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Updated: December 31, 2010 17:22 IST

From tattoos to handcrafted leather goods

Anisha Sheth
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Conrad Misquith displaying his tattoo. Photo: R. Eswarraj
The HIndu Conrad Misquith displaying his tattoo. Photo: R. Eswarraj

The trade licence issued by the Mangalore City Corporation to Conrad Misquith reads, “Leather goods manufacturing by manuval power and beauty parlour”.

Mr. Misquith has made a livelihood out of dozens of hobbies that have to do with art in one way or the other. Focussing largely on handcrafted leather goods that include “anything except footwear”, he branched out into tattooing three years ago as procuring leather started getting too expensive.

When he applied for a licence to open a tattoo parlour, the health inspector, who visited Con's Tattoo Studio in Padil here, kept asking him how many “seats” he had. “I didn't understand what he meant until he asked me ‘You want a license for a beauty parlour don't you?' and wrote down ‘one' in his records after visiting the studio,” Mr. Misquith said, and added that there was nothing in the law about regulating the work of tattoo artists.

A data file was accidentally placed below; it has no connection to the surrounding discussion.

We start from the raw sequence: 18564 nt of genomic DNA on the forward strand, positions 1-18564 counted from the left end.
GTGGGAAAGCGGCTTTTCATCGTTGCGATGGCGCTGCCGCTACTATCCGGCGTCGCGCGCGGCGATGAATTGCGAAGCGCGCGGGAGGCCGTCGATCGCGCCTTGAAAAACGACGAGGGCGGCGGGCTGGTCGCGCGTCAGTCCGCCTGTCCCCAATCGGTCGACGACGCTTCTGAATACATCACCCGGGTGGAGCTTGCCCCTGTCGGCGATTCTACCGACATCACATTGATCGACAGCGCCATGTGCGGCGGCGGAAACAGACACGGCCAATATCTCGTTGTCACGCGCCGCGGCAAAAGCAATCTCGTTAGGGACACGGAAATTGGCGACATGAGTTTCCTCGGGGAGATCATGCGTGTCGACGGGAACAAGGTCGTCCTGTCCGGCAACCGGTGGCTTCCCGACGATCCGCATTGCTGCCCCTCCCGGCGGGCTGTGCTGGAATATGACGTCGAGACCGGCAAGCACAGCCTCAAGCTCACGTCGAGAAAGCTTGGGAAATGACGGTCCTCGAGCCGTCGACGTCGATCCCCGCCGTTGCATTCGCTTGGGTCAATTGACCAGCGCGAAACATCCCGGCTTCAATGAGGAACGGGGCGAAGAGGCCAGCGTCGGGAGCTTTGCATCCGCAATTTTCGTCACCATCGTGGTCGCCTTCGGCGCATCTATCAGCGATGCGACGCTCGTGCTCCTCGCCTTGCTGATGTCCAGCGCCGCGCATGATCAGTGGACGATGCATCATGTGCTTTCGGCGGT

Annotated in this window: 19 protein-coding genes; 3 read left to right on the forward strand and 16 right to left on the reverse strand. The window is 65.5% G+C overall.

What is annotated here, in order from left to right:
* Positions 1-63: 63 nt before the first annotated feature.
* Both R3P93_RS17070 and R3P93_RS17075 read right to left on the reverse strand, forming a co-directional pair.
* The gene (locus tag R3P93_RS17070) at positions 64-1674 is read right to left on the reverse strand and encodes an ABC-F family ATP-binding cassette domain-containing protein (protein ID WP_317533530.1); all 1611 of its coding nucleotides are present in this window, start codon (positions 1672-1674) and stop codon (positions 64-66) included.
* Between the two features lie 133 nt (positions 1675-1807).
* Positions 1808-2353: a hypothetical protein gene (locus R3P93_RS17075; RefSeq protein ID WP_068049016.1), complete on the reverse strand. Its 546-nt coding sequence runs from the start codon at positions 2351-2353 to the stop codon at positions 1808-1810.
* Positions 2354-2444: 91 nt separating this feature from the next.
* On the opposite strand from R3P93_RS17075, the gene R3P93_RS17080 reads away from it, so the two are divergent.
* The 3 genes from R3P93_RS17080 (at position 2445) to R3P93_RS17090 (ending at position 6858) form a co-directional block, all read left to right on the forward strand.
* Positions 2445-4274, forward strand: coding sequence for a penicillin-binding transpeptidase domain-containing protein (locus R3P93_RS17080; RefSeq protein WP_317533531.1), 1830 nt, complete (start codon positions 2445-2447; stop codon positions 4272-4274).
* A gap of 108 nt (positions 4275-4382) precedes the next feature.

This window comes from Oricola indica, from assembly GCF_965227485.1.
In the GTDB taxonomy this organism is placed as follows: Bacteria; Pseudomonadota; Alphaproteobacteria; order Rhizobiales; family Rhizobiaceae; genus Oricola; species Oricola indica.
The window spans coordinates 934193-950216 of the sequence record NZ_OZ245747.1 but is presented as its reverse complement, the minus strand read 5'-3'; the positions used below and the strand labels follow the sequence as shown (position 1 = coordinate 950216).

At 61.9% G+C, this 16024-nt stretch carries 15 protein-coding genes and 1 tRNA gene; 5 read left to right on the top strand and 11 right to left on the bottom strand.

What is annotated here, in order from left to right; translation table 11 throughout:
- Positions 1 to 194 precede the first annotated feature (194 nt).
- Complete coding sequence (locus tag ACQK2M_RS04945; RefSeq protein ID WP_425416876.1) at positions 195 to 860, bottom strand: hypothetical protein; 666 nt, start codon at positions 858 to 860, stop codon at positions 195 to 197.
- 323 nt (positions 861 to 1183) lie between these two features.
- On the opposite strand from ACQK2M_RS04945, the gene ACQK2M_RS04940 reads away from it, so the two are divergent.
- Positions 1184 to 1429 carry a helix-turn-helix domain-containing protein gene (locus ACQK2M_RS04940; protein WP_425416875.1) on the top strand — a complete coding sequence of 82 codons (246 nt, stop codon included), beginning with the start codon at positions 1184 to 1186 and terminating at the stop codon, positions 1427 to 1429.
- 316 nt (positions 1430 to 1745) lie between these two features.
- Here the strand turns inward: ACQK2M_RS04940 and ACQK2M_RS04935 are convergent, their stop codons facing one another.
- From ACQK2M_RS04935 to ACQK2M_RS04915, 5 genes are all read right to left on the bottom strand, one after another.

Mr. Misquith did his first tattoo on his son. To advertise, he had his own arms tattooed by his colleague and then removed the sleeves from several of his shirts and T-shirts. It worked, he said, and added that people came to him only through word of mouth. Be it fire-breathing dragons or simple initials, a small star or the whole back, plain black or coloured, Mr. Misquith and his colleague can do it all. “People look at film stars and want to have tattoos, but they have no idea about safety standards and the implications of getting a permanent mark on their body. Getting a small tattoo (one square inch) will cost you Rs. 400, but removing it without scars will cost Rs. 1.8 lakh,” he said. He makes his clients sign a form stating that they have understood these issues, and that they agree to follow instructions on how to take care of themselves after getting the tattoo.

Although, only three years old in the art of tattooing, for 21 years, Mr. Misquith worked with leather, making and hand carving a range of articles, including wallets, mobile covers, gun holsters for the police, and cigarette lighter holders.

Mr. Misquith, who works with two helpers, said: “One day, I want to open a school to teach leather craft, music, painting, cooking, and tattooing under one roof.”

Keywords: MangaloreMCCLicenseTatoos

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